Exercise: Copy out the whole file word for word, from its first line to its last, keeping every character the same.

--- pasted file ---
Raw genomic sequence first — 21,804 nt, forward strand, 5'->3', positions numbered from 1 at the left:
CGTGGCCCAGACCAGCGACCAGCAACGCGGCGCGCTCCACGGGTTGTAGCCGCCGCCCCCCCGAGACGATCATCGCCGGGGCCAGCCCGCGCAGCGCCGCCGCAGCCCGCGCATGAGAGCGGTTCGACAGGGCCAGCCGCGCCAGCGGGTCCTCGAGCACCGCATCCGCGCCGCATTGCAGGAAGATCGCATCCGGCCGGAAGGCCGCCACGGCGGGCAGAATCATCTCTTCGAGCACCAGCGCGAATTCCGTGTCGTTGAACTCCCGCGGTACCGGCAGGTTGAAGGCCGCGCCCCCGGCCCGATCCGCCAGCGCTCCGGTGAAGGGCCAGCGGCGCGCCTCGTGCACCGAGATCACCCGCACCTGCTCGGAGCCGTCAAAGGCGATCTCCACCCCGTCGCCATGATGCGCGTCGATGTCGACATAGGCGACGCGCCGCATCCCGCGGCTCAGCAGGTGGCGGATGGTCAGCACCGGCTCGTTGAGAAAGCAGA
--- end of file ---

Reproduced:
Raw genomic sequence first — 21,804 nt, forward strand, 5'->3', positions numbered from 1 at the left:
CGTGGCCCAGACCAGCGACCAGCAACGCGGCGCGCTCCACGGGTTGTAGCCGCCGCCCCCCCGAGACGATCATCGCCGGGGCCAGCCCGCGCAGCGCCGCCGCAGCCCGCGCATGAGAGCGGTTCGACAGGGCCAGCCGCGCCAGCGGGTCCTCGAGCACCGCATCCGCGCCGCATTGCAGGAAGATCGCATCCGGCCGGAAGGCCGCCACGGCGGGCAGAATCATCTCTTCGAGCACCAGCGCGAATTCCGTGTCGTTGAACTCCCGCGGTACCGGCAGGTTGAAGGCCGCGCCCCCGGCCCGATCCGCCAGCGCTCCGGTGAAGGGCCAGCGGCGCGCCTCGTGCACCGAGATCACCCGCACCTGCTCGGAGCCGTCAAAGGCGATCTCCACCCCGTCGCCATGATGCGCGTCGATGTCGACATAGGCGACGCGCCGCATCCCGCGGCTCAGCAGGTGGCGGATGGTCAGCACCGGCTCGTTGAGAAAGCAGA